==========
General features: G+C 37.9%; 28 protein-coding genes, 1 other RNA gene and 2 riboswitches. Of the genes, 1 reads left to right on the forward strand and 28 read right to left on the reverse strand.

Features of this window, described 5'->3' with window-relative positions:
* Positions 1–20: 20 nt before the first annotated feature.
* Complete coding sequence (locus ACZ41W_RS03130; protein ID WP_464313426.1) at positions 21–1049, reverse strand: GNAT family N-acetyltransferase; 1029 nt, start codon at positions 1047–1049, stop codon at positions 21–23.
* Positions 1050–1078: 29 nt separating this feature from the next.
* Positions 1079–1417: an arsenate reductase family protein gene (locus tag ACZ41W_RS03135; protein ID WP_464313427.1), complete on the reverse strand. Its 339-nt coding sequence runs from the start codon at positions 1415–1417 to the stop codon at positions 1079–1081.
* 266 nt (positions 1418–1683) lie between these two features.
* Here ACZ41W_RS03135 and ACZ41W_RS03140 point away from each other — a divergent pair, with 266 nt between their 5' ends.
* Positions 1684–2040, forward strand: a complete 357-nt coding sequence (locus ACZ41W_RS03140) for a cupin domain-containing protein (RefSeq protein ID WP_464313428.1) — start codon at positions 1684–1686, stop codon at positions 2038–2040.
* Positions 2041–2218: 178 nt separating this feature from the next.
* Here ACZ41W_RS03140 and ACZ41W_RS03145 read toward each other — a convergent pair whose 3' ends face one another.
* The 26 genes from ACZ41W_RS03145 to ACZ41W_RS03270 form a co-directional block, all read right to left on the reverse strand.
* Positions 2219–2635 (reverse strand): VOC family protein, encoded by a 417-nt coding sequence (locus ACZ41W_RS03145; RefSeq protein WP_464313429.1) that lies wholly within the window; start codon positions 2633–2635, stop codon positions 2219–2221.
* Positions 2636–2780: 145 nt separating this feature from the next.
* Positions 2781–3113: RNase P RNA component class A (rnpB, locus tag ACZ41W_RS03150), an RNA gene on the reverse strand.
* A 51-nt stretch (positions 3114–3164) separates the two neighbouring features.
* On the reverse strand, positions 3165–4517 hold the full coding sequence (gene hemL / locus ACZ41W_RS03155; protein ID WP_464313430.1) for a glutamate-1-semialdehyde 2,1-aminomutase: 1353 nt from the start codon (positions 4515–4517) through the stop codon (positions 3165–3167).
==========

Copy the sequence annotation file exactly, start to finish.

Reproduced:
General features: G+C 37.9%; 28 protein-coding genes, 1 other RNA gene and 2 riboswitches. Of the genes, 1 reads left to right on the forward strand and 28 read right to left on the reverse strand.

Features of this window, described 5'->3' with window-relative positions:
* Positions 1–20: 20 nt before the first annotated feature.
* Complete coding sequence (locus ACZ41W_RS03130; protein ID WP_464313426.1) at positions 21–1049, reverse strand: GNAT family N-acetyltransferase; 1029 nt, start codon at positions 1047–1049, stop codon at positions 21–23.
* Positions 1050–1078: 29 nt separating this feature from the next.
* Positions 1079–1417: an arsenate reductase family protein gene (locus tag ACZ41W_RS03135; protein ID WP_464313427.1), complete on the reverse strand. Its 339-nt coding sequence runs from the start codon at positions 1415–1417 to the stop codon at positions 1079–1081.
* 266 nt (positions 1418–1683) lie between these two features.
* Here ACZ41W_RS03135 and ACZ41W_RS03140 point away from each other — a divergent pair, with 266 nt between their 5' ends.
* Positions 1684–2040, forward strand: a complete 357-nt coding sequence (locus ACZ41W_RS03140) for a cupin domain-containing protein (RefSeq protein ID WP_464313428.1) — start codon at positions 1684–1686, stop codon at positions 2038–2040.
* Positions 2041–2218: 178 nt separating this feature from the next.
* Here ACZ41W_RS03140 and ACZ41W_RS03145 read toward each other — a convergent pair whose 3' ends face one another.
* The 26 genes from ACZ41W_RS03145 to ACZ41W_RS03270 form a co-directional block, all read right to left on the reverse strand.
* Positions 2219–2635 (reverse strand): VOC family protein, encoded by a 417-nt coding sequence (locus ACZ41W_RS03145; RefSeq protein WP_464313429.1) that lies wholly within the window; start codon positions 2633–2635, stop codon positions 2219–2221.
* Positions 2636–2780: 145 nt separating this feature from the next.
* Positions 2781–3113: RNase P RNA component class A (rnpB, locus tag ACZ41W_RS03150), an RNA gene on the reverse strand.
* A 51-nt stretch (positions 3114–3164) separates the two neighbouring features.
* On the reverse strand, positions 3165–4517 hold the full coding sequence (gene hemL / locus ACZ41W_RS03155; protein ID WP_464313430.1) for a glutamate-1-semialdehyde 2,1-aminomutase: 1353 nt from the start codon (positions 4515–4517) through the stop codon (positions 3165–3167).